Paying a high price for too many elites and their ‘frivolous cravings’.
Nowadays many countries’ social and political structure relies on debt-driven consumption and increasing levels of entitlements.
Blame the policy makers. To drive economic growth, boost living standards, and manage growing inequality, policy makers have used debt and monetary tools to create economic activity. This has resulted in excessive borrowing and imbalances in global trade and capital.
Governments played a part, too, allowing the buildup of social entitlements to win or maintain office. Private companies also encouraged the growth of employee benefits to avoid immediate pressure on wages as well as boost current earnings and share prices.
But such expensive commitments were rarely fully funded.
Rather than deal with the fundamental issues, policy makers substituted public spending, financed by government debt or central banks, to boost demand. Strong growth and higher inflation, they hoped or believed, would correct the problems.
The current state of affairs echoes Archaeologist Arthur Demarest’s observation about the Mayan civilization: “Society had evolved too many elites, all demanding exotic baubles…all needed quetzal feathers, jade, obsidian, fine chert, and animal furs. Nobility is expensive, non-productive and parasitic, siphoning away too much of society’s energy to satisfy its frivolous cravings.”
Seven years into this crisis, the level of debt in major economies has increased. Global imbalances have decreased, but primarily as a result of slower economic growth. Countries such as China and Germany are reluctant to inflate their domestic economies, moving away from their export-driven model. Major borrowers, such as the U.S., refuse to reduce spending and bring their public finances into order. Enthusiasm for fundamental financial reform has dissipated, driven by concern that lower credit growth will decrease economic growth.
Policy makers refused to acknowledge that available fiscal and monetary policy tools cannot address the underlying problems. They repeatedly use complex jargon, obscure mathematics and tired ideologies to disguise their failures and limitations. Perhaps, as the writer G. K. Chesterton suggested: “It isn’t that they can’t see the solution. It is that they can’t see the problem.”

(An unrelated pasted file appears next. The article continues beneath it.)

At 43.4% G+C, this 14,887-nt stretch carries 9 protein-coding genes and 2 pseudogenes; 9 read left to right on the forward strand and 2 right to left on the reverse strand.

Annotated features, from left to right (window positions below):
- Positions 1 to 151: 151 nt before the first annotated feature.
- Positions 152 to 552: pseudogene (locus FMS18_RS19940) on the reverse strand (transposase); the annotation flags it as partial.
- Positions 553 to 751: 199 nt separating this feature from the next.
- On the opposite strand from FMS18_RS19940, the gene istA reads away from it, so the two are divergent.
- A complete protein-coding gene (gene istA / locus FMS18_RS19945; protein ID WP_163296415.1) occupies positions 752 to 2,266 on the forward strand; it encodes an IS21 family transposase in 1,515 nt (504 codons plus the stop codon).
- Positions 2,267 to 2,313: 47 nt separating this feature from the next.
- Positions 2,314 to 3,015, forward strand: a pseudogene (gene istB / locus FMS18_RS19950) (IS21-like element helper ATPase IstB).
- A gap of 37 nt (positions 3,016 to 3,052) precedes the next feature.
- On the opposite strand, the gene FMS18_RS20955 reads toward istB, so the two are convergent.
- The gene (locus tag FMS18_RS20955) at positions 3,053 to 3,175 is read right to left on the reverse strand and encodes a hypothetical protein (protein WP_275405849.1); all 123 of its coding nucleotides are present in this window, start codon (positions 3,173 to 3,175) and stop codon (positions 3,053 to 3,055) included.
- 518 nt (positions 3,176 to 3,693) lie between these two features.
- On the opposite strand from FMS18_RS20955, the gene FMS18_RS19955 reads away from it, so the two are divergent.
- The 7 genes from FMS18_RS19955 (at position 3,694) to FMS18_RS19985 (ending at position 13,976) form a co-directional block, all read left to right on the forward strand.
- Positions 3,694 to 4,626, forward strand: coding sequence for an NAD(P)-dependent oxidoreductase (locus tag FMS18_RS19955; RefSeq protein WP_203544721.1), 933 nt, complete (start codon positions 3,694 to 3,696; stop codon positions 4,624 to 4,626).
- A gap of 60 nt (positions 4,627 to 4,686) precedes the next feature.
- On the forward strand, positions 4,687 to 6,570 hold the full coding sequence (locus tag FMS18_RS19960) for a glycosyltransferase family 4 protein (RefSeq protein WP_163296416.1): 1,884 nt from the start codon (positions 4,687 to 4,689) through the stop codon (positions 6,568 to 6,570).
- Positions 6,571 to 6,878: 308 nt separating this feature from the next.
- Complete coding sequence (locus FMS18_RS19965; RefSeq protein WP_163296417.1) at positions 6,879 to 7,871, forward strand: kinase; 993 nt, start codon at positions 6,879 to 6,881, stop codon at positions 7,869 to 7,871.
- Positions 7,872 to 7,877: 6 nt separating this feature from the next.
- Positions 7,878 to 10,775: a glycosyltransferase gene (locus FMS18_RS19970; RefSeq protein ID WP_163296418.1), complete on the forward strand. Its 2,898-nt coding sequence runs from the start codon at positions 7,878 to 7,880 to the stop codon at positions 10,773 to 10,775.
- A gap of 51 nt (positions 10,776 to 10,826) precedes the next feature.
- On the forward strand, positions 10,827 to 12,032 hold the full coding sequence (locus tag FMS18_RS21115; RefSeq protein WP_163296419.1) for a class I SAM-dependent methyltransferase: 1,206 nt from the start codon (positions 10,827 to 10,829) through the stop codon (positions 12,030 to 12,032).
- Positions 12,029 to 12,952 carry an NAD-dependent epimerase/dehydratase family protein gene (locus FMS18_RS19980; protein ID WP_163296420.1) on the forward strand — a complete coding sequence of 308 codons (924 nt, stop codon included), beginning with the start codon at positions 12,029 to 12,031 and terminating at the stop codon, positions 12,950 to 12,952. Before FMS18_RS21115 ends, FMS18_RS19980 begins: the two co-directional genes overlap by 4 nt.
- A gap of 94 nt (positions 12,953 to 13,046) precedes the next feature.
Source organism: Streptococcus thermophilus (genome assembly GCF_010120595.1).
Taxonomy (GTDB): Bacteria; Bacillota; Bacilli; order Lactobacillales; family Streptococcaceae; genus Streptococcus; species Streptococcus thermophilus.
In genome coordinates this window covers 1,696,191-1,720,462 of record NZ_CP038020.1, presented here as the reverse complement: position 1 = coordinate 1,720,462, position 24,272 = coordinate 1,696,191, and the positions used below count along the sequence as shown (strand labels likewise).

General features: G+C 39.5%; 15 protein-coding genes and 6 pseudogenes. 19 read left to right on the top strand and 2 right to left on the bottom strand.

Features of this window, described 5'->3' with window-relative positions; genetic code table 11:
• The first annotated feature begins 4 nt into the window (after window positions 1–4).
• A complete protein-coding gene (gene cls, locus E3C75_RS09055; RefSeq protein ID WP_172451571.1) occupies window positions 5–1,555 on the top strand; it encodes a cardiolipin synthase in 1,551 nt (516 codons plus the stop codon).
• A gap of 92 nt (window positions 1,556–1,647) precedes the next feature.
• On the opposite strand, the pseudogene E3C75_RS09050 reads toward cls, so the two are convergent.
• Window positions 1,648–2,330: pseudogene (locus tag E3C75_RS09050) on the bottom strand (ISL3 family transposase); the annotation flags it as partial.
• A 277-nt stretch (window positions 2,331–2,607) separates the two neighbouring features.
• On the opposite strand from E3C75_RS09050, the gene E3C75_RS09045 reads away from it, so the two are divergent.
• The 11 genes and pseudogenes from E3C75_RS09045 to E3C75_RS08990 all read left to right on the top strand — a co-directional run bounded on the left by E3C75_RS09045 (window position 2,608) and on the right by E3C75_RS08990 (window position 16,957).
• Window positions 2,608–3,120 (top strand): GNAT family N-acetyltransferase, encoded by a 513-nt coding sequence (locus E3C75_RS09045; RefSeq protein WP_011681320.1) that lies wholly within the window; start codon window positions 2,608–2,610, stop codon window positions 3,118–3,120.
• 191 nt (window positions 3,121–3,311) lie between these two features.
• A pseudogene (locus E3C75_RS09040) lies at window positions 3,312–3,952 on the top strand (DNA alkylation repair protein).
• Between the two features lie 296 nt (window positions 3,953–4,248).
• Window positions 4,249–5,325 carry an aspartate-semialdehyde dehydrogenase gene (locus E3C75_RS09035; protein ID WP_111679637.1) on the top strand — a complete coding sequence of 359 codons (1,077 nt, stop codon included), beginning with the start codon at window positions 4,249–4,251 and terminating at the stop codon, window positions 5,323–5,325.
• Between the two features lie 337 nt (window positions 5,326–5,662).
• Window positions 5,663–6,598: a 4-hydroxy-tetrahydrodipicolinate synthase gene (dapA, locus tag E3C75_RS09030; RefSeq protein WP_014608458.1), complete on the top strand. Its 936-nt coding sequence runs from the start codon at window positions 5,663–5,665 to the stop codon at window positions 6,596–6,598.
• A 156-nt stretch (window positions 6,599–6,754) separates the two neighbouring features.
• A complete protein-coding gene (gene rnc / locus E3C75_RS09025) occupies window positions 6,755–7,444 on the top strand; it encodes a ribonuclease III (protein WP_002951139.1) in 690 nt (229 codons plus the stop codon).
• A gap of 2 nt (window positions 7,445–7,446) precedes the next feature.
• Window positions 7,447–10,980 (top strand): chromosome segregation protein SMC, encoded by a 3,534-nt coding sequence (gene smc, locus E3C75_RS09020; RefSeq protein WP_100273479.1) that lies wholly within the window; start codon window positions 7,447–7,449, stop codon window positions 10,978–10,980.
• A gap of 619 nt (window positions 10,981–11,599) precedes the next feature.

The policies, now centered around debt monetization entailing zero interest-rates and quantitative easing (QE), have potentially destructive side effects:
Punishing frugality and thrift, and rewarding borrowing, profligacy, excess, and waste.
The resultant loss of purchasing power effectively represents a tax on holders of money and sovereign debt. It redistributes real resources from savers to borrowers and the issuer of the currency, resulting in diminution of wealth over time.
Debt monetization also creates moral hazards. Low rates and easy availability of credit reduces market discipline. Borrowers face less pressure to cut back on their debts. Low borrowing costs allow unproductive investment to be maintained. It reduces incentives for governments to bring public finances under control.
Ultimately, the policies being used to manage the debt crisis punish frugality and thrift, and reward borrowing, profligacy, excess, and waste.
The policies might have been defensible if successful. But evidence to date suggests that policy makers are unlikely to succeed. The Bank for International Settlements and other central bankers now stress the limits to monetary policy in boosting economic growth without addressing the underlying issues.
Ordinary people fear the consequences on their lives from the Great Unraveling. The political and social response is likely to be volatile. It was the fear and disaffection of middle-class citizens who had lost their savings in the Great Depression that gave rise to fascism.
Governments have shown little willingness to inform the electorate about the magnitude of the economic problems, the lack of solutions, and cost of possible corrective actions. Politicians have taken regard of historian Simon Schama’s comment that no one ever won an election by telling voters it had come to the end of its “providential allotment of inexhaustible plenty.” In a moment of unusual candor, Prime Minister of Luxembourg and Head of the Euro-Group Jean-Claude Junker stated: “We all know what to do, we just don’t know how to get re-elected after we have done it.”
Precious political and economic capital has been wasted with inadequate policies that have side effects and decrease chances of a recovery. For policy makers everywhere, to paraphrase Alexander Solzhenitsyn, the “permanent lie [has become] the only safe form of existence.”